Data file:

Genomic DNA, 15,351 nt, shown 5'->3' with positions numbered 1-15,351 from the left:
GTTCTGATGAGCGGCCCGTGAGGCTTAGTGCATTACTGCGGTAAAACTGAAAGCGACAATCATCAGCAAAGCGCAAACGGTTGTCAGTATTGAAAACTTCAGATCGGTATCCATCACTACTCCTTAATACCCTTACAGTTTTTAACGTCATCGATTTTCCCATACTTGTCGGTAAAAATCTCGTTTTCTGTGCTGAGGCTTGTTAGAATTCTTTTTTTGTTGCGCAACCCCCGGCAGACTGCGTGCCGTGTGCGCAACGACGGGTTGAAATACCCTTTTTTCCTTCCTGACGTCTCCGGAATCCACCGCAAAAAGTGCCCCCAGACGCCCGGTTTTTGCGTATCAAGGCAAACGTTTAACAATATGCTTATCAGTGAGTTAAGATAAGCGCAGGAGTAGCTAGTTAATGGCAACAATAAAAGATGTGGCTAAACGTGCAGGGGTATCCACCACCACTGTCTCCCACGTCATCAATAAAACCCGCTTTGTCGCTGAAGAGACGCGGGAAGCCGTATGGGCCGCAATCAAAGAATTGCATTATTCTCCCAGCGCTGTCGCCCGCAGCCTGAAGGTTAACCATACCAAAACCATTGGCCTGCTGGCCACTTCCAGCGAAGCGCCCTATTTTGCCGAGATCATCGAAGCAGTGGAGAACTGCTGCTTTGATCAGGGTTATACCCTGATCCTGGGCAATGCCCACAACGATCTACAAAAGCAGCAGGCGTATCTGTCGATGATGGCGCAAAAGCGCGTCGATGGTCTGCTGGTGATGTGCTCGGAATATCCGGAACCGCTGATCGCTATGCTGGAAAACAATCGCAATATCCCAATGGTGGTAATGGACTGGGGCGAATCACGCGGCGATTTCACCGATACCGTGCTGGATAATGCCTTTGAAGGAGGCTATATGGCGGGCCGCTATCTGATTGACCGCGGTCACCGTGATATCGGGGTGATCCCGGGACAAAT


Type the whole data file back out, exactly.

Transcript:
Genomic DNA, 15,351 nt, shown 5'->3' with positions numbered 1-15,351 from the left:
GTTCTGATGAGCGGCCCGTGAGGCTTAGTGCATTACTGCGGTAAAACTGAAAGCGACAATCATCAGCAAAGCGCAAACGGTTGTCAGTATTGAAAACTTCAGATCGGTATCCATCACTACTCCTTAATACCCTTACAGTTTTTAACGTCATCGATTTTCCCATACTTGTCGGTAAAAATCTCGTTTTCTGTGCTGAGGCTTGTTAGAATTCTTTTTTTGTTGCGCAACCCCCGGCAGACTGCGTGCCGTGTGCGCAACGACGGGTTGAAATACCCTTTTTTCCTTCCTGACGTCTCCGGAATCCACCGCAAAAAGTGCCCCCAGACGCCCGGTTTTTGCGTATCAAGGCAAACGTTTAACAATATGCTTATCAGTGAGTTAAGATAAGCGCAGGAGTAGCTAGTTAATGGCAACAATAAAAGATGTGGCTAAACGTGCAGGGGTATCCACCACCACTGTCTCCCACGTCATCAATAAAACCCGCTTTGTCGCTGAAGAGACGCGGGAAGCCGTATGGGCCGCAATCAAAGAATTGCATTATTCTCCCAGCGCTGTCGCCCGCAGCCTGAAGGTTAACCATACCAAAACCATTGGCCTGCTGGCCACTTCCAGCGAAGCGCCCTATTTTGCCGAGATCATCGAAGCAGTGGAGAACTGCTGCTTTGATCAGGGTTATACCCTGATCCTGGGCAATGCCCACAACGATCTACAAAAGCAGCAGGCGTATCTGTCGATGATGGCGCAAAAGCGCGTCGATGGTCTGCTGGTGATGTGCTCGGAATATCCGGAACCGCTGATCGCTATGCTGGAAAACAATCGCAATATCCCAATGGTGGTAATGGACTGGGGCGAATCACGCGGCGATTTCACCGATACCGTGCTGGATAATGCCTTTGAAGGAGGCTATATGGCGGGCCGCTATCTGATTGACCGCGGTCACCGTGATATCGGGGTGATCCCGGGACAAAT